EJ, what do you want to do with this new knife? I bet we can help more if we know what youre planning to do. if you want send me a PM and we can discuss more (my ol lady is sick of me talking her ear off about knives =p )

Roman Ryder
(RomanLA) - F

Locale: Southwest Louisiana
SOG Seal Pup on 12/12/2008 06:17:30 MST Print View

"I recently bought the seal pup knife by SOG. It is a smaller version of the knife used by navy seals. It is straight + serrated, blade length 4 3/4 inches and weighs in at 5 1/2 ounces."

I think I'm going to get one of these. I have no idea how I'm going to carry it though. I don't need a belt for my rain pants or convertible pants. lol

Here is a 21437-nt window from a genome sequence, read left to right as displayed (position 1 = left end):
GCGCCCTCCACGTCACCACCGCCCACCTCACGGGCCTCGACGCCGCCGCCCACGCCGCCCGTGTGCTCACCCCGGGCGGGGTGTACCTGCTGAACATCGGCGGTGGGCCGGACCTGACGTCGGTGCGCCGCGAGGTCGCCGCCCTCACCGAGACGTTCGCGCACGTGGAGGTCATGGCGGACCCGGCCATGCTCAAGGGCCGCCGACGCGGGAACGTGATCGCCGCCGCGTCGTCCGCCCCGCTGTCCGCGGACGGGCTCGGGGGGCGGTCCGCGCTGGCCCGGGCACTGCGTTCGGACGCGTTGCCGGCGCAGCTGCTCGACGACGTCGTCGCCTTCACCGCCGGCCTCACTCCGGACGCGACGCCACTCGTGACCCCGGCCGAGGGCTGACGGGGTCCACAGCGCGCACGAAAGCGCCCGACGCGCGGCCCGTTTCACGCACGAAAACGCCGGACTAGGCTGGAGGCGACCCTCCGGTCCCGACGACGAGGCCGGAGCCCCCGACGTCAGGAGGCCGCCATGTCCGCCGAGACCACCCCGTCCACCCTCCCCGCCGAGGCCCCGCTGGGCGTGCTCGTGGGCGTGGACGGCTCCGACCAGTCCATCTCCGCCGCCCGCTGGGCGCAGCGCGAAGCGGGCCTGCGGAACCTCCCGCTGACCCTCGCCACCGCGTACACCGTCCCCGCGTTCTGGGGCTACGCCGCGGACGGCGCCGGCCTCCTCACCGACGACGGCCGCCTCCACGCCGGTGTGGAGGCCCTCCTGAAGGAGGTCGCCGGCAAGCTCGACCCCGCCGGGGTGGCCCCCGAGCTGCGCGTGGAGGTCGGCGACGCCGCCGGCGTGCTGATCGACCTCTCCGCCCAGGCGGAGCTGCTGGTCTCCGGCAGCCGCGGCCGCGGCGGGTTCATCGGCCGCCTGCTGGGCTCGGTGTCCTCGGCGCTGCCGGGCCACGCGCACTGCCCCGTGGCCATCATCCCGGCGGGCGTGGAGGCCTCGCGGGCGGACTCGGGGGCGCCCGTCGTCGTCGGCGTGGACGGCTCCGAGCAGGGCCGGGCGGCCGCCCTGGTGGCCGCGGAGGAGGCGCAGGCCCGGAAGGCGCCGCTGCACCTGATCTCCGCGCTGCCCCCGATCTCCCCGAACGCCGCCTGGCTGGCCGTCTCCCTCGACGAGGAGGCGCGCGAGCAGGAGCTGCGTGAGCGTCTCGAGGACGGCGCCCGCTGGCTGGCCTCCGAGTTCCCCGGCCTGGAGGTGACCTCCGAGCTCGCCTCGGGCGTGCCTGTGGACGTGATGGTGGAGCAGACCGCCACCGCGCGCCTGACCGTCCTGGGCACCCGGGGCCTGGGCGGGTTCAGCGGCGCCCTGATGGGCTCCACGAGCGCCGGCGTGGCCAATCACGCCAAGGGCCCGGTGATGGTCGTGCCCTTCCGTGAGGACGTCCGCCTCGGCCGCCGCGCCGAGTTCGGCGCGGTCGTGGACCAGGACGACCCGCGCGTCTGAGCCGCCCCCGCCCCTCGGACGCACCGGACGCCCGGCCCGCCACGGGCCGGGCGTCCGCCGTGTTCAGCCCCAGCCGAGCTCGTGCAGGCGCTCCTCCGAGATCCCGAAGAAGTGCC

Jolly Green Giant
(regultr) - MLife

Locale: www.jolly-green-giant.blogspot.com
Re: SOG Seal Pup on 12/12/2008 07:15:52 MST Print View

The SOG Seal Pup is a great knife, but I stopped carrying mine when I decided to go lighter. Mine was very easy to carry though as it came with a plastic sheath which had a very simple mechanism in the back which slid up and down to mount on a belt or strap. I was able to hook it to my waist belt or shoulder straps without unlashing anything.